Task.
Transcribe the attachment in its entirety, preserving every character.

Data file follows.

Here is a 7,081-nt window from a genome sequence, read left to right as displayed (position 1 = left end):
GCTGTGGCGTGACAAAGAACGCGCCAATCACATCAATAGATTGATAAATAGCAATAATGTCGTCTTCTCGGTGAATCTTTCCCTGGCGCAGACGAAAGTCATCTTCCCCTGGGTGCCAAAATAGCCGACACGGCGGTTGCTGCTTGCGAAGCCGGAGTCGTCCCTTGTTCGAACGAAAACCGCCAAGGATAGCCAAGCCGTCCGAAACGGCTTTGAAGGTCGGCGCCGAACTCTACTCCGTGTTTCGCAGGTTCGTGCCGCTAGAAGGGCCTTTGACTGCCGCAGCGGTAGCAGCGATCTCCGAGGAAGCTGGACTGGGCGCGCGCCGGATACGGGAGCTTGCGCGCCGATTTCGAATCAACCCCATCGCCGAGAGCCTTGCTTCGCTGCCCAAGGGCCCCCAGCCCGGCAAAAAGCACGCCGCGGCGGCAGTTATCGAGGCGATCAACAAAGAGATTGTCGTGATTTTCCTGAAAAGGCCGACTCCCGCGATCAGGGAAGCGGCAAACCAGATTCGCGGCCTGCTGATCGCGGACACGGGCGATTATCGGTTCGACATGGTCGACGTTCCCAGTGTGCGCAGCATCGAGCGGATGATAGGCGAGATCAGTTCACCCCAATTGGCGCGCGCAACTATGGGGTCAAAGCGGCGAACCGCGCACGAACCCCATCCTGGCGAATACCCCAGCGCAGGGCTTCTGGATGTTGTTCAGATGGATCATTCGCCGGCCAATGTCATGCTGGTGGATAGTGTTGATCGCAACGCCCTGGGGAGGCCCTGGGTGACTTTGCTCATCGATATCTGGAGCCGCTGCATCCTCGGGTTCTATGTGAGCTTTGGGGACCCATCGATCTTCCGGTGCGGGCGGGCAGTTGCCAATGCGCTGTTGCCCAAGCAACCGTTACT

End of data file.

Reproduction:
Here is a 7,081-nt window from a genome sequence, read left to right as displayed (position 1 = left end):
GCTGTGGCGTGACAAAGAACGCGCCAATCACATCAATAGATTGATAAATAGCAATAATGTCGTCTTCTCGGTGAATCTTTCCCTGGCGCAGACGAAAGTCATCTTCCCCTGGGTGCCAAAATAGCCGACACGGCGGTTGCTGCTTGCGAAGCCGGAGTCGTCCCTTGTTCGAACGAAAACCGCCAAGGATAGCCAAGCCGTCCGAAACGGCTTTGAAGGTCGGCGCCGAACTCTACTCCGTGTTTCGCAGGTTCGTGCCGCTAGAAGGGCCTTTGACTGCCGCAGCGGTAGCAGCGATCTCCGAGGAAGCTGGACTGGGCGCGCGCCGGATACGGGAGCTTGCGCGCCGATTTCGAATCAACCCCATCGCCGAGAGCCTTGCTTCGCTGCCCAAGGGCCCCCAGCCCGGCAAAAAGCACGCCGCGGCGGCAGTTATCGAGGCGATCAACAAAGAGATTGTCGTGATTTTCCTGAAAAGGCCGACTCCCGCGATCAGGGAAGCGGCAAACCAGATTCGCGGCCTGCTGATCGCGGACACGGGCGATTATCGGTTCGACATGGTCGACGTTCCCAGTGTGCGCAGCATCGAGCGGATGATAGGCGAGATCAGTTCACCCCAATTGGCGCGCGCAACTATGGGGTCAAAGCGGCGAACCGCGCACGAACCCCATCCTGGCGAATACCCCAGCGCAGGGCTTCTGGATGTTGTTCAGATGGATCATTCGCCGGCCAATGTCATGCTGGTGGATAGTGTTGATCGCAACGCCCTGGGGAGGCCCTGGGTGACTTTGCTCATCGATATCTGGAGCCGCTGCATCCTCGGGTTCTATGTGAGCTTTGGGGACCCATCGATCTTCCGGTGCGGGCGGGCAGTTGCCAATGCGCTGTTGCCCAAGCAACCGTTACT